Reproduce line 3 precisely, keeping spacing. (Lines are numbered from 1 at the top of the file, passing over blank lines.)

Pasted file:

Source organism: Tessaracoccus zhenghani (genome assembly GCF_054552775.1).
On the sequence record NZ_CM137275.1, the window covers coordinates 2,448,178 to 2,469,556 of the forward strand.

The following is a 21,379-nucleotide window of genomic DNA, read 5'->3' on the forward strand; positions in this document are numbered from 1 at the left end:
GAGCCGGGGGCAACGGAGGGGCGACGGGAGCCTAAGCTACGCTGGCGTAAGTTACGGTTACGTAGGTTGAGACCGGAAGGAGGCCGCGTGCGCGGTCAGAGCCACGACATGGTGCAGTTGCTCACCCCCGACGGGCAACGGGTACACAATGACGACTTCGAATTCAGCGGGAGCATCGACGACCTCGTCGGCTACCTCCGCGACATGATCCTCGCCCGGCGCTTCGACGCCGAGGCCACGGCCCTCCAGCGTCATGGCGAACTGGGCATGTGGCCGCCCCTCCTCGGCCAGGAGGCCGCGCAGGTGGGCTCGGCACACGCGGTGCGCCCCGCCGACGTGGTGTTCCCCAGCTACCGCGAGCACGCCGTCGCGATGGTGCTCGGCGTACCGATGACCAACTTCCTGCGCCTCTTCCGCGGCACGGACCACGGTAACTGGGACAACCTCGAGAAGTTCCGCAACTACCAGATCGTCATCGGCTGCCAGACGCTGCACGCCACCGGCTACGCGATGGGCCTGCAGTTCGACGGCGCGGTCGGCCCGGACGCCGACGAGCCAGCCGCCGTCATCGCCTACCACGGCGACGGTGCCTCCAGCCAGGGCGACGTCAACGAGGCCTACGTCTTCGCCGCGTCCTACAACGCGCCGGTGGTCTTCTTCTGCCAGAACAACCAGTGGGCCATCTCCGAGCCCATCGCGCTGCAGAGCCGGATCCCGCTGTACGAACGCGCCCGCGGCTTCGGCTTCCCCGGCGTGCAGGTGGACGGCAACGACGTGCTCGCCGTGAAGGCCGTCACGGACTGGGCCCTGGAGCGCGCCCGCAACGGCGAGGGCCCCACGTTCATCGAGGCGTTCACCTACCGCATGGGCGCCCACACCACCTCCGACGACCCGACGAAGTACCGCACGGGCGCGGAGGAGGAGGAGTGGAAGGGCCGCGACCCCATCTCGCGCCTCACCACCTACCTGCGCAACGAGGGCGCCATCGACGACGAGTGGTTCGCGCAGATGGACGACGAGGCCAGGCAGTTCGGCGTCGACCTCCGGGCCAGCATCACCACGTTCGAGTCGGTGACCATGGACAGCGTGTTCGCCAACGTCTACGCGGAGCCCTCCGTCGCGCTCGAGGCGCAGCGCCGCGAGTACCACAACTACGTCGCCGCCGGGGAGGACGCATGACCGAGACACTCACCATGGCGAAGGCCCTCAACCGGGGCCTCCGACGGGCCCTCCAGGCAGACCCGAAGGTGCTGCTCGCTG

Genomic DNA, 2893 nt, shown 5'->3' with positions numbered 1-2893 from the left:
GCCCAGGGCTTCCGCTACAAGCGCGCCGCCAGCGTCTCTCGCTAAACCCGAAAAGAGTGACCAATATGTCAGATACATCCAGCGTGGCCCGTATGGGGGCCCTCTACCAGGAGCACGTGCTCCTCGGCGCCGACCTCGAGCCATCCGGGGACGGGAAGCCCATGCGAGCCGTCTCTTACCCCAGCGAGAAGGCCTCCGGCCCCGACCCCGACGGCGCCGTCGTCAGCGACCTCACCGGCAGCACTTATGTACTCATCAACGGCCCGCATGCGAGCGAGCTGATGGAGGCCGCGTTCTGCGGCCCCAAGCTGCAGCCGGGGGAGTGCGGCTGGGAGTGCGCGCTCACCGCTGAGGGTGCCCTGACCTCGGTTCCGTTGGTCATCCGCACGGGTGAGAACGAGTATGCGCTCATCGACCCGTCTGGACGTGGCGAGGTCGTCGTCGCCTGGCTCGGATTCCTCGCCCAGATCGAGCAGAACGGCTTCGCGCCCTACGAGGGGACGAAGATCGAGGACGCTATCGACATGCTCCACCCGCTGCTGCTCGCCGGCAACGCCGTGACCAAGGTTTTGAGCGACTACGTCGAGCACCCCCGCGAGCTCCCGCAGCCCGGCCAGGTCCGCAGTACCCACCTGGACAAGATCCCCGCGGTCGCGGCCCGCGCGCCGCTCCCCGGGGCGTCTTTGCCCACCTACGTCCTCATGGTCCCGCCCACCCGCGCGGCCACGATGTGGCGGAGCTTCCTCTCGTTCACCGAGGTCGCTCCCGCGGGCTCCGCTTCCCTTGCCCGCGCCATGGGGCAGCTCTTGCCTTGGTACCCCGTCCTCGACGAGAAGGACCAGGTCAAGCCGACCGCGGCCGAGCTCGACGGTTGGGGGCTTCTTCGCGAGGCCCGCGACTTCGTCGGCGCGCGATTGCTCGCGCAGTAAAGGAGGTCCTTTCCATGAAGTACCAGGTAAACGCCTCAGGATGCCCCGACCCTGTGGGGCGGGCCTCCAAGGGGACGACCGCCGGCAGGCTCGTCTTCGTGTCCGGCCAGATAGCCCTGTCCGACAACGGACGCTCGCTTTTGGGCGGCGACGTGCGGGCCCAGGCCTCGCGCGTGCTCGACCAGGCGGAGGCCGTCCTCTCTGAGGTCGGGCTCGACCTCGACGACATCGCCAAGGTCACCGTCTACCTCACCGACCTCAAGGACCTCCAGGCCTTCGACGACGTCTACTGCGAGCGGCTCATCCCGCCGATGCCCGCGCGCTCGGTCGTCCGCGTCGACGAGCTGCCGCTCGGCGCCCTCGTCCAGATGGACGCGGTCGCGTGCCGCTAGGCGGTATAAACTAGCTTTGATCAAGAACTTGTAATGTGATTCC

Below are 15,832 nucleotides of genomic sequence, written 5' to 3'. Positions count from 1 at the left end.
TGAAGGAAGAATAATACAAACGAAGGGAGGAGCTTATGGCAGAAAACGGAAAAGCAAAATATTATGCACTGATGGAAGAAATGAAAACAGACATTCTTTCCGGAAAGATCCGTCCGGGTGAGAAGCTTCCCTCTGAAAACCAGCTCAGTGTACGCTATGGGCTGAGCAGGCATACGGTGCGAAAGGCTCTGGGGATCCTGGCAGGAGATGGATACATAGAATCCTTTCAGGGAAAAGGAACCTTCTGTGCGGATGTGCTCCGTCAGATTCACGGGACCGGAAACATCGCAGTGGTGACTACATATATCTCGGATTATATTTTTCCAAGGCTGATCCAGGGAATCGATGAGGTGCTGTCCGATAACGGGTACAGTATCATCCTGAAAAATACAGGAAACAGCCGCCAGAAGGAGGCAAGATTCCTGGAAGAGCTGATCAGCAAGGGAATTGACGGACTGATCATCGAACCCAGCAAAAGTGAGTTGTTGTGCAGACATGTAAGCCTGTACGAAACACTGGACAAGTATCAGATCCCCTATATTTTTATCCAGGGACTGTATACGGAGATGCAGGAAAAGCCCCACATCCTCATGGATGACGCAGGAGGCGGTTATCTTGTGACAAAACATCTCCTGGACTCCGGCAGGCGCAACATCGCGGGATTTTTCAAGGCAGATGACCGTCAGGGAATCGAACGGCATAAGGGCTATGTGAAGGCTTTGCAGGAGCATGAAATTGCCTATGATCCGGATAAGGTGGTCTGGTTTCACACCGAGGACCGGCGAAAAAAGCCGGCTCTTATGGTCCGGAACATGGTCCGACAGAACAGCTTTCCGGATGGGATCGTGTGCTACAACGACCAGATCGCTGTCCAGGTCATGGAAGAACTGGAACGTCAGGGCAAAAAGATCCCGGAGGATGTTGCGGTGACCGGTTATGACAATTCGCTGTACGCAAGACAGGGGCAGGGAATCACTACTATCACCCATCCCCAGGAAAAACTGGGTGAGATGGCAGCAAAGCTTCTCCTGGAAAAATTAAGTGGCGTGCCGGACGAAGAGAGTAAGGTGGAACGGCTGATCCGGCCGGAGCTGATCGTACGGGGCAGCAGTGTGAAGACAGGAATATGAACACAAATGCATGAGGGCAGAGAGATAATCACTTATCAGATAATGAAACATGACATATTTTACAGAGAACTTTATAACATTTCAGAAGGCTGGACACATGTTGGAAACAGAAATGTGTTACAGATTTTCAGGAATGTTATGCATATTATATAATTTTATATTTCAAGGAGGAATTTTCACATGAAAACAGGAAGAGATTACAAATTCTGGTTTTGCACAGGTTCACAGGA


The following is a 21,379-nucleotide window of genomic DNA, read 5'->3' on the forward strand; positions in this document are numbered from 1 at the left end: